Three weeks after the Nazi invasion of the Soviet Union in June 1941, Shostakovich volunteered with the Home Guard in Leningrad. As the siege of the city intensified, he worked on his Seventh Symphony, completing three movements before being forced to leave Leningrad and travel east by train. The work was completed in December that year. Initially he gave each movement a programmatic title, but later withdrew them, leaving this epic work as an emblem of heroic defiance in the face of conflict and crisis: ‘I dedicate my Seventh Symphony to our struggle against fascism, to our coming victory over the enemy, to my native city, Leningrad.’
The Leningrad Symphony seen through the eyes of the conductor:‘I would say that it’s about the evil, anti-humanistic power which appears in the first movement. It could be either the Nazis or the Stalinist regime. What’s special in the whole symphony’s construction is that you can immediately see the huge contrast between this power and the pure beauty of the human spirit in the inner movements, especially the slow movement. It represents a victory of the human spirit; it did so even at the first performance because the orchestra performed it without any heating, close to zero temperatures; people who hadn’t eaten for days. They did rehearsals, they performed; it was a sign that we’re still alive, we’re still fighting. My grandmother survived it. On the one hand, people like her can never forget it; on the other, they never talk about it because they’ve seen so much and the memory is so painful.’
Listen to The pity of war: Vasily Petrenko’s podcast conversation with Edward Seckerson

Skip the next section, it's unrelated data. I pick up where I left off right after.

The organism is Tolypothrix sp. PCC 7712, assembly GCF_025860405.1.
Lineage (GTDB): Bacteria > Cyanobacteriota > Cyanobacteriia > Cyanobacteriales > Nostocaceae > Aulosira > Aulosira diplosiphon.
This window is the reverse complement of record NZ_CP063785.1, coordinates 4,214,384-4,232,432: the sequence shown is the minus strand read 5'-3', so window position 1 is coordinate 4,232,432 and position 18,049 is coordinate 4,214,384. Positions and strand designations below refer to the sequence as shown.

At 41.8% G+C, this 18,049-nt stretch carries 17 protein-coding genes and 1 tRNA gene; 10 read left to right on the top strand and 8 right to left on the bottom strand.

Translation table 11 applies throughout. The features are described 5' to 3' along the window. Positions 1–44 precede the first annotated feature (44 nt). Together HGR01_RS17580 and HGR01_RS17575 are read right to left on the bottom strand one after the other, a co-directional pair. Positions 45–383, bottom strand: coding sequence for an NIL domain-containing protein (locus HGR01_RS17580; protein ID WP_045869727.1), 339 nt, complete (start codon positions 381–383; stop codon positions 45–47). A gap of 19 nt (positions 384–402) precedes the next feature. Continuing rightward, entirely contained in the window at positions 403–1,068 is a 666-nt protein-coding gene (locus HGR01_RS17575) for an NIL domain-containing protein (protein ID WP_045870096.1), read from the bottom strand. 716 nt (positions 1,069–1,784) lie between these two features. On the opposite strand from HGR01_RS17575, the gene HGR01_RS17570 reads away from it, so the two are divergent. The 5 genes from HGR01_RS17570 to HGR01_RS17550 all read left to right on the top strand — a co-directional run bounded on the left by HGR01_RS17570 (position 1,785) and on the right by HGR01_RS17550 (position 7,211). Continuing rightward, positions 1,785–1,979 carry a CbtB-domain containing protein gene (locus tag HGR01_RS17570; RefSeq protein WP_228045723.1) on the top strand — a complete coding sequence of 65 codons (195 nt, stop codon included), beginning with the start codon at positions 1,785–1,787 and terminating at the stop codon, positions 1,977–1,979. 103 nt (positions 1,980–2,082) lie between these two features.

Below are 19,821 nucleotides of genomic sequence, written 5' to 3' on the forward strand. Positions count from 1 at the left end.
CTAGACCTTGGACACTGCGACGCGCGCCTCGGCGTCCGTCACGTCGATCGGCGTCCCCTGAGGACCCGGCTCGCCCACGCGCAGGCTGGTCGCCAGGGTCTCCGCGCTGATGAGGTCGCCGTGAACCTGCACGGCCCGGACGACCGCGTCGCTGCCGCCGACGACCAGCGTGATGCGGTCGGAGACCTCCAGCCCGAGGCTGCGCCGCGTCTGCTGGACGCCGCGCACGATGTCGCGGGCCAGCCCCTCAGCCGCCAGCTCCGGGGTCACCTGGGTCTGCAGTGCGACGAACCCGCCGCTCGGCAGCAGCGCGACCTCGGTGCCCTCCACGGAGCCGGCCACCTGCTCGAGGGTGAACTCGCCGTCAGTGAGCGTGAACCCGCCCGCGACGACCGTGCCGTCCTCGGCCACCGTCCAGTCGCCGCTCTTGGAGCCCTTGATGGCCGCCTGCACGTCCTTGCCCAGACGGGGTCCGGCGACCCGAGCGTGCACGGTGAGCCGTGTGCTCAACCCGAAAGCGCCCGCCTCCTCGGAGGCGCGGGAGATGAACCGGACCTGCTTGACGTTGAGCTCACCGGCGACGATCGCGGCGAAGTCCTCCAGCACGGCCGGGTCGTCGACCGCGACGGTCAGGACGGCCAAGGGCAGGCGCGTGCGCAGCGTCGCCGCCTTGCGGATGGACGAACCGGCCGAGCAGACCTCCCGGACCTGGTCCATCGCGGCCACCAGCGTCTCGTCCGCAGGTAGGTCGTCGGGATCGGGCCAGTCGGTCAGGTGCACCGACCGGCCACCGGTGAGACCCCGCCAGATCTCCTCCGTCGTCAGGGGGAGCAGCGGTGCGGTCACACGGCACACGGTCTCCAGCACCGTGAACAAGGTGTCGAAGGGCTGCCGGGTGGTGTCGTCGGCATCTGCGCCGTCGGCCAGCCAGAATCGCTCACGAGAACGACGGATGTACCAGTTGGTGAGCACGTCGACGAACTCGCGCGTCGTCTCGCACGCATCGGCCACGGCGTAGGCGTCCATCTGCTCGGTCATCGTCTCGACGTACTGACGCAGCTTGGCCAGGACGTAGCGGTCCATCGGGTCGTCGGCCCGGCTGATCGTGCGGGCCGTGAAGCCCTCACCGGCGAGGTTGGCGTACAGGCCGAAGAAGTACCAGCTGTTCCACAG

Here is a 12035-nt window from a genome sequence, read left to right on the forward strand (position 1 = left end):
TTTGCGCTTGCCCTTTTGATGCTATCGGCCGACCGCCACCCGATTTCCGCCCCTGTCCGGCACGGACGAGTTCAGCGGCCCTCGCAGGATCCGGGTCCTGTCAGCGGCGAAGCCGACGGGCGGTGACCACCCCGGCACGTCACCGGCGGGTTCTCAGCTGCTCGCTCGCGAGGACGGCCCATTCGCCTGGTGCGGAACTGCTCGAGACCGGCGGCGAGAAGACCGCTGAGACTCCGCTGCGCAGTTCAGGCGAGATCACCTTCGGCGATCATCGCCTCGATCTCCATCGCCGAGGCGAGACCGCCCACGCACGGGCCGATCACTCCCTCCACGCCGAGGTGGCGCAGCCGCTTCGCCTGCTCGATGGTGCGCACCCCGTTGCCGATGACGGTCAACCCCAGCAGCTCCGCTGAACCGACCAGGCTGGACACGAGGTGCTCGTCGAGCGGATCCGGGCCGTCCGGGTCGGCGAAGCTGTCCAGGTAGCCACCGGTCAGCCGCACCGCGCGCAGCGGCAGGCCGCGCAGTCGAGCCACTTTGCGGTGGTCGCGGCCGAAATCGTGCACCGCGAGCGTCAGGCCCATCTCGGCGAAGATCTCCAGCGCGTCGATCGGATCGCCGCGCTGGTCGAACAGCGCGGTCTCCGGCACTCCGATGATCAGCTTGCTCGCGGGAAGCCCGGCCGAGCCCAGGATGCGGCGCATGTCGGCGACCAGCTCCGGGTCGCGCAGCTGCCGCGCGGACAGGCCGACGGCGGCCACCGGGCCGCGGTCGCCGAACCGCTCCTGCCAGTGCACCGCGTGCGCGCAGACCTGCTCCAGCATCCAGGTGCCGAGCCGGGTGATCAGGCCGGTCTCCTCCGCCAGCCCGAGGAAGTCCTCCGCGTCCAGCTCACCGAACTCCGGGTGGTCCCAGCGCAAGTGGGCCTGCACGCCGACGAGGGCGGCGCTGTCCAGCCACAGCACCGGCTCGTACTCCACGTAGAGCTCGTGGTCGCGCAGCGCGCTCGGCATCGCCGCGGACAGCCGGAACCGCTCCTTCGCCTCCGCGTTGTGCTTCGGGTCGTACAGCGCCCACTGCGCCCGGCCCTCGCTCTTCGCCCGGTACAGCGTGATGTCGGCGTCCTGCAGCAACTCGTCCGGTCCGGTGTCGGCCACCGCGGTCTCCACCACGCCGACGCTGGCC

Previous Releases in Vasily Petrenko's Shotakovich Cycle:
‘Petrenko inspires the RLPO to a manner of playing and a level of emotional involvement of extraordinarily potent atmosphere, strength and poignancy … the performance is gripping and has all the hallmarks of a best-seller.’ – Classical CD of the Week, Daily Telegraph (UK)
‘Superlative standards already set by this team’s Shostakovich cycle couldn’t afford to slip in a symphony as great as the Sixth. In the first movement, at least, Vasily Petrenko and the Liverpudlians reach new heights of articulation and sonic beauty.’ – BBC Music Magazine
‘Vasily Petrenko and his excellent orchestra unerringly find the tempo and phrasing to illuminate this great if enigmatic work. More surprisingly, they and the Liverpudlian chorus produce a Second Symphony that nearly transcends its original propagandistic objectives.’ – Fanfare
About the Artists:
Vasily Petrenko was appointed Principal Conductor of the Royal Liverpool Philharmonic Orchestra in 2006 and in 2009 became Chief Conductor. He is also Chief Conductor of the Oslo Philharmonic Orchestra, Principal Guest Conductor of the Mikhailovsky Theatre of his native St Petersburg, and Principal Conductor of the National Youth Orchestra of Great Britain.
The award-winning Royal Liverpool Philharmonic Orchestra is the UK’s oldest continuing professional symphony orchestra, dating from 1840. The dynamic young Russian, Vasily Petrenko was appointed Principal Conductor of the orchestra in September 2006 and in September 2009 became Chief Conductor.
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